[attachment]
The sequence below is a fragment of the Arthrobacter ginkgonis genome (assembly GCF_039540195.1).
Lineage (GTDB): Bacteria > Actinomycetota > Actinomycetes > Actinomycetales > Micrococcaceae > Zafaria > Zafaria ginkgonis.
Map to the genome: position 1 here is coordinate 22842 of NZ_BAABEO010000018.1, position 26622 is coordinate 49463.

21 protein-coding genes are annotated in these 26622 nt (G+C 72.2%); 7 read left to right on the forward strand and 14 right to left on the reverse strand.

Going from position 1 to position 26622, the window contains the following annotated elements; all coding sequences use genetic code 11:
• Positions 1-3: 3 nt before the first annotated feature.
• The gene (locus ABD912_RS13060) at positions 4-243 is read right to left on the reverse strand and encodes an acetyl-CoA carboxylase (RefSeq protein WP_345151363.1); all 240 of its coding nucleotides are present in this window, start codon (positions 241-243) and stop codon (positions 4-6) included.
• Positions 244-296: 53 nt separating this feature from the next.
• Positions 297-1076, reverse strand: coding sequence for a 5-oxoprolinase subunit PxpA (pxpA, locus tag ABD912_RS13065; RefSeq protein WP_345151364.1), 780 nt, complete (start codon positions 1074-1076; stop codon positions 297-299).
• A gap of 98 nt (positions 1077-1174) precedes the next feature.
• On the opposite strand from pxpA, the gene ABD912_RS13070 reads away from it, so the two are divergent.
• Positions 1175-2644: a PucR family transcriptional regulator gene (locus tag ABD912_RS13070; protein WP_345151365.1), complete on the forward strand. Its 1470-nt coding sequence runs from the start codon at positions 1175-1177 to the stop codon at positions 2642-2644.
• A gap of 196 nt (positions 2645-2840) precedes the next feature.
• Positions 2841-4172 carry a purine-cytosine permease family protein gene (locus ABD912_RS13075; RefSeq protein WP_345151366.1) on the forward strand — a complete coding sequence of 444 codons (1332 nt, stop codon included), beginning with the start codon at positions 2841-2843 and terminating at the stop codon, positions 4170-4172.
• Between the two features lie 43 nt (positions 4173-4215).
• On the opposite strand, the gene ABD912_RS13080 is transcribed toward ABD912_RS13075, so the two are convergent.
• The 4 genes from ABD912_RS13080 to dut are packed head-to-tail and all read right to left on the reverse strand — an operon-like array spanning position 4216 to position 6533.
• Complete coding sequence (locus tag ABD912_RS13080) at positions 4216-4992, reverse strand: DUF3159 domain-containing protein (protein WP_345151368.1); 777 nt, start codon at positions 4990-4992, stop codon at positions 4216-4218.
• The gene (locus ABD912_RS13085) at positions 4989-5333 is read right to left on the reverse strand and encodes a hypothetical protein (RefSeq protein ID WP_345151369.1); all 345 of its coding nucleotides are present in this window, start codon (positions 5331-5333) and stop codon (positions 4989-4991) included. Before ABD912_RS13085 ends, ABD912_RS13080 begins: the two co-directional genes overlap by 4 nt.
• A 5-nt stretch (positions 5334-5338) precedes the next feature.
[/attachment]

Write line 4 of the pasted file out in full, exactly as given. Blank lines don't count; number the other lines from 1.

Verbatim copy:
21 protein-coding genes are annotated in these 26622 nt (G+C 72.2%); 7 read left to right on the forward strand and 14 right to left on the reverse strand.